Ever wondered why some people’s skin heals more slowly than others? Or why some people scar and bruise more easily?
Skin is your body's largest and fastest growing organ and how it heals is greatly influenced by the vitamins and nutrients you consume.
Find out the six vitamins and nutrients needed for healthy, glowing skin:
Zinc helps fight inflammation and plays a critical role in immune function and wound healing (1). Without enough zinc, our skin can become dry, inflamed and weak.
Symptoms of zinc deficiency include growth and development problems, hair loss, diarrhoea, eye and skin conditions and loss of appetite. Low zinc may also lead to poor absorption of nutrients, such as vitamin B6, magnesium and vitamin A, which can spark a range of other health issues.
The best natural sources of zinc are animal foods, like oysters, red meat and poultry. But plant-based foods like wheat germ, spinach, some seeds and nuts, dark chocolate, beans, and mushrooms are also good sources. Zinc supplements are also available.
Vitamin A helps keep the skin firm and healthy and promotes the turnover of skin cells (also known as keratinization). It also plays a crucial role in normal vision function and immunity. Dry skin, broken fingernails, and eye and vision problems (like night blindness) are common signs of low vitamin A.
Sweet potatoes, carrots, dark leafy greens, bell peppers, fish and liver are all great natural sources of vitamin A. Vitamin A supplements are also available but may cause side effects (especially during pregnancy). So, make sure you get professional advice from your naturopath or health care professional.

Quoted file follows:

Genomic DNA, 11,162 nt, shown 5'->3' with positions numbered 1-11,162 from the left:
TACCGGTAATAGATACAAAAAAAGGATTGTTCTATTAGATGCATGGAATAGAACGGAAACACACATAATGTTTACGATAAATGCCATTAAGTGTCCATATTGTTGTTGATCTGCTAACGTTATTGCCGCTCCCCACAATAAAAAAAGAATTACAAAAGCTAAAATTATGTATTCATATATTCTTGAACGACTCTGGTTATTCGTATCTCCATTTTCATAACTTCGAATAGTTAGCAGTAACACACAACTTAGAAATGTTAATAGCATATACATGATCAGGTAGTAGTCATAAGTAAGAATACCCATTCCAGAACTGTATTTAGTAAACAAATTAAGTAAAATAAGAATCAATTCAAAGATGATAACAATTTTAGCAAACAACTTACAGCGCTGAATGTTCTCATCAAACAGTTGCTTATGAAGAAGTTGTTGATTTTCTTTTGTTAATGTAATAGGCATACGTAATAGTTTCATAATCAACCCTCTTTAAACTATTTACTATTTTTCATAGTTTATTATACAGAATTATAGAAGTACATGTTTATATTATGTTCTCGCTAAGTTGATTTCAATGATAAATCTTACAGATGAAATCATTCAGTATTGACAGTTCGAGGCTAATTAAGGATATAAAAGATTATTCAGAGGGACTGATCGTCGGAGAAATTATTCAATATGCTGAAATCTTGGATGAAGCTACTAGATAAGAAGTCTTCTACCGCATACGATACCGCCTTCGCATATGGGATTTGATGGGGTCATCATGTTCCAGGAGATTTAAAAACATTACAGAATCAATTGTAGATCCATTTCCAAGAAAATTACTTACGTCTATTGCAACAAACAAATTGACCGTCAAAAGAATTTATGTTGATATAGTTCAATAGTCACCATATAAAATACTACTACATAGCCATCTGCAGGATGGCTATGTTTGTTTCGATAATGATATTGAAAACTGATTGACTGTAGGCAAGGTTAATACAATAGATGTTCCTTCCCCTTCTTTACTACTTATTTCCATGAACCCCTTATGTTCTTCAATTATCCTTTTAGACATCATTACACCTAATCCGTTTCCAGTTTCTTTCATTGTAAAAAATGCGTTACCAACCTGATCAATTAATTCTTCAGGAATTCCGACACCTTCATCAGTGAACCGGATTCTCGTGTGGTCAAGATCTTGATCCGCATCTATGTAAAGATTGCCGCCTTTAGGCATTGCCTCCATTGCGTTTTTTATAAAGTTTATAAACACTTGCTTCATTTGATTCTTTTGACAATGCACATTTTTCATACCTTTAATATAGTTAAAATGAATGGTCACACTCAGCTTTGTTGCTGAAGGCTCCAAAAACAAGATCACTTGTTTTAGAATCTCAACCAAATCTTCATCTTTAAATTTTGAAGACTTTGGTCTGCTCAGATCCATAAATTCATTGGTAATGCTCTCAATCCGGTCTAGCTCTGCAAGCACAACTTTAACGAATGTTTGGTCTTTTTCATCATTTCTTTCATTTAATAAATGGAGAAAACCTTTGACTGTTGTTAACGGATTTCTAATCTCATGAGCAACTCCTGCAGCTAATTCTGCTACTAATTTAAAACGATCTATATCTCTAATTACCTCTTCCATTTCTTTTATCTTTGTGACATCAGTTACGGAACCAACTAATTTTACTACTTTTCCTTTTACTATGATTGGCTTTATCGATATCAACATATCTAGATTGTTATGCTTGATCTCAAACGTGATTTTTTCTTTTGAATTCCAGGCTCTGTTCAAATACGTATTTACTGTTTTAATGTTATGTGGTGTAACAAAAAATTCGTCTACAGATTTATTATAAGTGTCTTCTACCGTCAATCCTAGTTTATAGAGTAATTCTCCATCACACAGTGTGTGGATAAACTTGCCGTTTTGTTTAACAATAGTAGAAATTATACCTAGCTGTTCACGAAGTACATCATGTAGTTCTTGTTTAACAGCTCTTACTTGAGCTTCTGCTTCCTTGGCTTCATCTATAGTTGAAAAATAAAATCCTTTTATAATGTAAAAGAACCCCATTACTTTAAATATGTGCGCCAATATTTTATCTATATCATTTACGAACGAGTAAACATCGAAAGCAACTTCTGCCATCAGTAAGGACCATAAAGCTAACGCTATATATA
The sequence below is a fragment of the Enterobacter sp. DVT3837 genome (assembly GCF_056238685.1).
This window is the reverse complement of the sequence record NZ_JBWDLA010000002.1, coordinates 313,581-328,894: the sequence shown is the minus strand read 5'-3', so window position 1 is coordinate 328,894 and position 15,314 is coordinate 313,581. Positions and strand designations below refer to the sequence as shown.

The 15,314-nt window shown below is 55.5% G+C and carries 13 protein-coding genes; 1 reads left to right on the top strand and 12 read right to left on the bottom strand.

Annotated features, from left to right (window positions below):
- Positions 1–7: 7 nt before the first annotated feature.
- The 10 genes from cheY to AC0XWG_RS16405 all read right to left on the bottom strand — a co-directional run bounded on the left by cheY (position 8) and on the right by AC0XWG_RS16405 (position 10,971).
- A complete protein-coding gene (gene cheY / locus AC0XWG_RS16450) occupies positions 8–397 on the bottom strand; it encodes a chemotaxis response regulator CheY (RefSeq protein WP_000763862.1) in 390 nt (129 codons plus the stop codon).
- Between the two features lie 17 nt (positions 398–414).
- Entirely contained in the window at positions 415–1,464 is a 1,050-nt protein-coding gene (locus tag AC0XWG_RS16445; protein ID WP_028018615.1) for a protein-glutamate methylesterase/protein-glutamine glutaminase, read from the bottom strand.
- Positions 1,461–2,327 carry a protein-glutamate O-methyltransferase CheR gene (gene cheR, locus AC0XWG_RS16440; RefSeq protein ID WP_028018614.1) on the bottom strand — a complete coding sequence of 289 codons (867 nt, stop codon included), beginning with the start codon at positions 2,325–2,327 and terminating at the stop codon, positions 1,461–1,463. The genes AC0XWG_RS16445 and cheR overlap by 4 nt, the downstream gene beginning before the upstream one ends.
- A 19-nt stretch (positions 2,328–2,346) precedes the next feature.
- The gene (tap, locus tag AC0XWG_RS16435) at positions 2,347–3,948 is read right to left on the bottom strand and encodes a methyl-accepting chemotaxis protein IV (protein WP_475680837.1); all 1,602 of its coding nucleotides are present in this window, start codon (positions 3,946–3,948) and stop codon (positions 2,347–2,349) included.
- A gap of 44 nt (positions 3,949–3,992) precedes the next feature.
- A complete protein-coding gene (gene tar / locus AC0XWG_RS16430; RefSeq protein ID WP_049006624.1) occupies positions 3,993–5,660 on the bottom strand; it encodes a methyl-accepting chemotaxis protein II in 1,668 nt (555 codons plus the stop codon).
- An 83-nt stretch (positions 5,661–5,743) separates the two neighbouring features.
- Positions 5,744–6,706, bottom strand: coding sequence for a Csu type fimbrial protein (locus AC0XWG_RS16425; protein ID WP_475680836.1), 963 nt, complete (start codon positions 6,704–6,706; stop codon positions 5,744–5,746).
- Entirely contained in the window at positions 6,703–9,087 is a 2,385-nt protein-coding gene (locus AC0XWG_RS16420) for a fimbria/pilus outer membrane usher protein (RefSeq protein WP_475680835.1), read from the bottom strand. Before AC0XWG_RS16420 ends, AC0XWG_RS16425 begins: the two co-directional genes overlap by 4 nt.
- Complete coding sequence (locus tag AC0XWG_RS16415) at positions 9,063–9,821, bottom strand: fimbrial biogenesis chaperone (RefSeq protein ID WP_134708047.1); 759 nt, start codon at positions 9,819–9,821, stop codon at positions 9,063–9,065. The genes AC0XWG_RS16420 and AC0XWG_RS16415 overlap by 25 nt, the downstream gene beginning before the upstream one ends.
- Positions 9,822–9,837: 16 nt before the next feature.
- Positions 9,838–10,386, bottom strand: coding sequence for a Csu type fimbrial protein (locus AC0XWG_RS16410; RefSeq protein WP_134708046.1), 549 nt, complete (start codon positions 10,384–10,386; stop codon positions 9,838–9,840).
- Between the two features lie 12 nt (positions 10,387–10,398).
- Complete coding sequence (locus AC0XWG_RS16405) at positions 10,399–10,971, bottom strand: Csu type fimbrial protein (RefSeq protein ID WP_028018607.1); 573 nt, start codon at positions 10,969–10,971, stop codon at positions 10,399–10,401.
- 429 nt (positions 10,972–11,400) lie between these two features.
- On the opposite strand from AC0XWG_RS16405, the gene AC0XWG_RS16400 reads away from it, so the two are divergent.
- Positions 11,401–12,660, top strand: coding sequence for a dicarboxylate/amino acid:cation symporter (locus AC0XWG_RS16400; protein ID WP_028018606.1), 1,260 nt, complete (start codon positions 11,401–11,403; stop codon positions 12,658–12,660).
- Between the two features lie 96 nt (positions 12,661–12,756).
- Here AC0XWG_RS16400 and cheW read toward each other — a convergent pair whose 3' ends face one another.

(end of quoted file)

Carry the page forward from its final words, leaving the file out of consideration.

Vitamin C, also known as ascorbic acid, plays a major role in the creation of collagen (which gives the skin its strength and structure). It also plays a role in the renewal of dead skin cells. In fact, studies have shown that supplementing with vitamin C can improve the rate of skin healing, even when there isn’t a deficiency (4)!
Foods rich in vitamin C include bell peppers, dark leafy greens, broccoli, berries, citrus fruits, tomatoes and peas. There’s also evidence to suggest that taking vitamin C supplements is beneficial.
Vitamin D helps boost skin elasticity by stimulating collagen production (5). Studies have also shown that people with eczema are more likely to have low levels of vitamin D, and that eczema sufferers with low vitamin D levels are more likely to develop skin infections (2).
The best way to get vitamin D is via sensible sun exposure - aim for 10 minutes every day in the early morning and/or late afternoon. And, where possible, avoid the sun between 10 am to 2 pm when it's at its strongest. You can also get vitamin D from some foods - including fortified margarine, oily fish, milk or yoghurt, egg yolks and cheese - and through supplementation.
Vitamin E is an antioxidant that protects the skin and helps lock in moisture. It has also been shown to improve atopic eczema symptoms because of its ability to reduce levels of immunoglobulin (IgE) in the body (also known as antibodies) (3).
Vitamin E can be found naturally in some foods, like almonds, raw seeds, spinach, kale and plant oils. It can also be applied topically (to reduce scarring) or can be taken as a supplement to promote skin health.
Biotin, also known as vitamin B7, is a water-soluble vitamin that helps the body distribute fat to the skin. Low levels of biotin can contribute to dry, red skin, slower healing, and thinning of the hair and nails.
We produce small amounts of biotin through healthy gut bacteria. But, when our gut is unhealthy, our ability to produce and absorb biotin is also compromised.
Some of the best food sources of biotin include meat, liver, egg, seeds, legumes and avocado. Many multivitamins also contain biotin, but the dose is often not high enough to help symptoms, so try biotin-specific supplements.
Do you struggle with allergy-related symptoms?
PAT is a non-invasive holistic therapy, which:
This blog is intended as general information only. PAT cannot diagnose or cure allergies – it is intended to decrease reactions and help manage symptoms. It is not intended to raise unrealistic expectations. If symptoms persist, consult your GP.